Jorgen Jørgensen Jr.

23 April 1753–2 March 1785
Vormstrup, Malling, Havreballegård, Denmark

The Life Summary of Jorgen

When Jorgen Jørgensen Jr. was christened on 23 April 1753, in Malling, Havreballegård, Denmark, his father, Jørgen Jørgensen, was 38 and his mother, Kirsten Poulsdatter, was 26. He married Karen Jacobsdatter on 20 December 1744, in Beder, Havreballegård, Denmark. They were the parents of at least 3 daughters. He died in Vormstrup, Malling, Havreballegård, Denmark, and was buried in Malling, Havreballegård, Denmark.

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Family Time Line

Jorgen Jørgensen Jr.
Maren Jacobsdatter
Marriage: 20 December 1774
Karen Jorgensen
Jacob Jorgensen
Karen Jorgensdatter
Kirsten Jorgensdatter

Spouse and Children

  • Marriage
    20 December 1774
  • Children


    Parents and Siblings



    World Events (2)

    1762 · Old City Hall (Aalborg)
    The Old City Hall was built in 1762 and served as the city hall until 1912. the Hall was modelled after the City Hall that was destroyed in the Copenhagen Fire in 1795. Today the building is used only for ceremonial and representative purposes.
    1776 · Kongens Klub
    The club was founded in 1776 by former members of Drejer's Club. It was initially known as Fich's Club. The latter name was a reference to Gottlieb Schreck who had purchased the House in 1775. He had adapted the interior to be used by the club. The club initially had 25 members but in 1778 the number of members had grown to 80. On 16 November 1782, the club was granted permission to use the name Kongens Klub (Royal Club). The club soon became a meeting place for members of the higher middle class.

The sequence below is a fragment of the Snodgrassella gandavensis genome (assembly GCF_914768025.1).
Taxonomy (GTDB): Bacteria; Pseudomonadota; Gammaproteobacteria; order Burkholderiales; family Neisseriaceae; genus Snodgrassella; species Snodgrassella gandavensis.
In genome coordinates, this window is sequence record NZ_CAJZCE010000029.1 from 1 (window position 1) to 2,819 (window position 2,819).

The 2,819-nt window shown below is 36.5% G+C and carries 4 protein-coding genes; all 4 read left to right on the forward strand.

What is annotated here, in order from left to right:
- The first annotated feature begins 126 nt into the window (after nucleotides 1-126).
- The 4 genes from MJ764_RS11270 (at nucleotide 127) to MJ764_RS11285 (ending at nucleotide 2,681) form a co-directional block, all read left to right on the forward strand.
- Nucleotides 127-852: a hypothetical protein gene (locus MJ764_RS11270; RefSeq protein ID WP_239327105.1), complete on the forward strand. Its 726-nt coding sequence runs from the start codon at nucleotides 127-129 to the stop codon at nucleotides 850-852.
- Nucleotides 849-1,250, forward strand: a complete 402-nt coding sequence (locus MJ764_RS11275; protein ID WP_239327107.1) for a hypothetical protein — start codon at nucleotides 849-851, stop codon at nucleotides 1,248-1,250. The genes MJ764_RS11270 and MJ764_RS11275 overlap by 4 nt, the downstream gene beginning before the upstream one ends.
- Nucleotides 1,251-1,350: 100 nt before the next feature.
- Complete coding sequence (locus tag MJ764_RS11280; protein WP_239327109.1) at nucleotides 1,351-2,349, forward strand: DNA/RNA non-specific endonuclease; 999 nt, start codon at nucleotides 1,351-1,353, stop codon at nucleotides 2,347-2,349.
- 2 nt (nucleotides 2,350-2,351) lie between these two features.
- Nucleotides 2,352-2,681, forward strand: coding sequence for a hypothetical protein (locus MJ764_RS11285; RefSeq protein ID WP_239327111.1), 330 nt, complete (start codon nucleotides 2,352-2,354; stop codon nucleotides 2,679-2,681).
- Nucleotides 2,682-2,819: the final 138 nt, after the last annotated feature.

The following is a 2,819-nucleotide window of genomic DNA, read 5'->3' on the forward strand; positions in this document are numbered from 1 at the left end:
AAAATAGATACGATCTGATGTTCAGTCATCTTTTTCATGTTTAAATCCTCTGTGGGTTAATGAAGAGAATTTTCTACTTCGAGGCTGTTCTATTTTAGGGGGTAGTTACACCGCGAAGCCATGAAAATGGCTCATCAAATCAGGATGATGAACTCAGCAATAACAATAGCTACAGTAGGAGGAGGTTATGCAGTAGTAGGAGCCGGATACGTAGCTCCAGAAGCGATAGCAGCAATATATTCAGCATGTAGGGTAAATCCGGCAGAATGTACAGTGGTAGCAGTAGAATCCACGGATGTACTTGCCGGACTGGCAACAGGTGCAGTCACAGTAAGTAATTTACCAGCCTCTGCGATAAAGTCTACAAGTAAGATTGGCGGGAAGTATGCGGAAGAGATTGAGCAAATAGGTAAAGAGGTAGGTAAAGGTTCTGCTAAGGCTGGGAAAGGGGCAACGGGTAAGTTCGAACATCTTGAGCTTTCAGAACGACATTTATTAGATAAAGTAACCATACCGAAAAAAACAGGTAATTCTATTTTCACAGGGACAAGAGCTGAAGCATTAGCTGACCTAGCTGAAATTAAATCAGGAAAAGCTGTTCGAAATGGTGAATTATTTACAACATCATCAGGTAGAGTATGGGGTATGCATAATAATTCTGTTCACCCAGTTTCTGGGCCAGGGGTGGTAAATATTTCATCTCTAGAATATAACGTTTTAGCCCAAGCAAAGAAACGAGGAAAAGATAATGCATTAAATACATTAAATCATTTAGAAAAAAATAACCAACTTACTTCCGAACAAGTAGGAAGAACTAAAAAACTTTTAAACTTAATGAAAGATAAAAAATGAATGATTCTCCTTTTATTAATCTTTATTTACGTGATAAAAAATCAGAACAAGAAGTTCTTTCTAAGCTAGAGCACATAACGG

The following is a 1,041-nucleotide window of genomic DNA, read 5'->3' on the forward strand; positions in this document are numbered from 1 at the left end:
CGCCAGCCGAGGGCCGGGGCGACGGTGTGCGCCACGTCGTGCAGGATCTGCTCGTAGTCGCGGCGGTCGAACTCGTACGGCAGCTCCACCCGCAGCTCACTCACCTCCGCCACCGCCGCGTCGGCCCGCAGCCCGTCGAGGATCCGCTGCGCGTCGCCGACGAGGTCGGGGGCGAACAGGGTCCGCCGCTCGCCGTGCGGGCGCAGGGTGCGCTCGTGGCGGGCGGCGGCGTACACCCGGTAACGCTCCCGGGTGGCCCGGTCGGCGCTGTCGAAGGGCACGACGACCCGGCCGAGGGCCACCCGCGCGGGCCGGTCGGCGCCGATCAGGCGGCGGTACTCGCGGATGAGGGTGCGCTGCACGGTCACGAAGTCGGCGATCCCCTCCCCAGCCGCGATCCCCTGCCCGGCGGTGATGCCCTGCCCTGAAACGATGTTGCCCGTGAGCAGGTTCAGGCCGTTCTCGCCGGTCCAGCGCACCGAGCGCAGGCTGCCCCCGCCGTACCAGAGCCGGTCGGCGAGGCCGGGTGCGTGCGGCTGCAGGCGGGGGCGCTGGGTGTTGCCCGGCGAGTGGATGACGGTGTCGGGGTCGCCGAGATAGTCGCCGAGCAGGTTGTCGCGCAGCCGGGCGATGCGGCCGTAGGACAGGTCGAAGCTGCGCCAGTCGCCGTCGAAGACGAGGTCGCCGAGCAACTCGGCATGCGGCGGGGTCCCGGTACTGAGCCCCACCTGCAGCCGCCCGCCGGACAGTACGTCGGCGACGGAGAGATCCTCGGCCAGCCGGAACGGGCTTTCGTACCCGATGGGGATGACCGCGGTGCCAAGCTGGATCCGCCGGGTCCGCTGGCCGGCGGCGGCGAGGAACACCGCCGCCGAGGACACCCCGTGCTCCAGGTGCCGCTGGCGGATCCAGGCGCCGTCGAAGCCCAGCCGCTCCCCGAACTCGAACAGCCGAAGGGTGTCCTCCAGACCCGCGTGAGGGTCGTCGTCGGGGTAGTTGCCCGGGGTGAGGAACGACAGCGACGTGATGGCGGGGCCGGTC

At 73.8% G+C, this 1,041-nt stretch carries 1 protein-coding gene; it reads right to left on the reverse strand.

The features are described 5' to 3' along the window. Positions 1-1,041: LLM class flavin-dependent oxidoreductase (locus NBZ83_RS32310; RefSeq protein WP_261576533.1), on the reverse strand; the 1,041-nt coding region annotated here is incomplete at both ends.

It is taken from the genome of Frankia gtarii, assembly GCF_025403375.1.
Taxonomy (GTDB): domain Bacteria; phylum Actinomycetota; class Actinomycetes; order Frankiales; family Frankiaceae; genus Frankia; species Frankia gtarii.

Name Meaning

    Via Old French and Latin, from Greek Georgios (a derivative of geōrgos ‘farmer’, from ‘earth’ + ergein ‘to work’). This was the name of several early saints, including the shadowy figure who is now the patron of England (as well as of Germany and Portugal). If the saint existed at all, he was perhaps martyred in Palestine in the persecutions of Christians instigated by the Emperor Diocletian at the beginning of the 4th century. The popular legend in which the hero slays a dragon is a medieval Italian invention. He was for a long time a more important saint in the Orthodox Church than in the West, and the name was not much used in England during the Middle Ages, even after St George came to be regarded as the patron of England in the 14th century. Its use increased from the 1400s, and by 1500 it was regularly among the most popular male names. This popularity was reinforced when George I came to the throne in 1714 , bringing this name with him from Germany. It has been one of the most popular English boys' names ever since.

    Dictionary of First Names © Patrick Hanks and Flavia Hodges 1990, 2003, 2006.

    Sources (4)

    • Birth Record of Jorgen Jorgensen, 1753, Malling, Aarhus
    • Jorgen Jorgensen, "Denmark, Baptisms, 1618-1923"
    • Jorgen Jorgensen in entry for Karen Jorgensen, "Denmark, Baptisms, 1618-1923"

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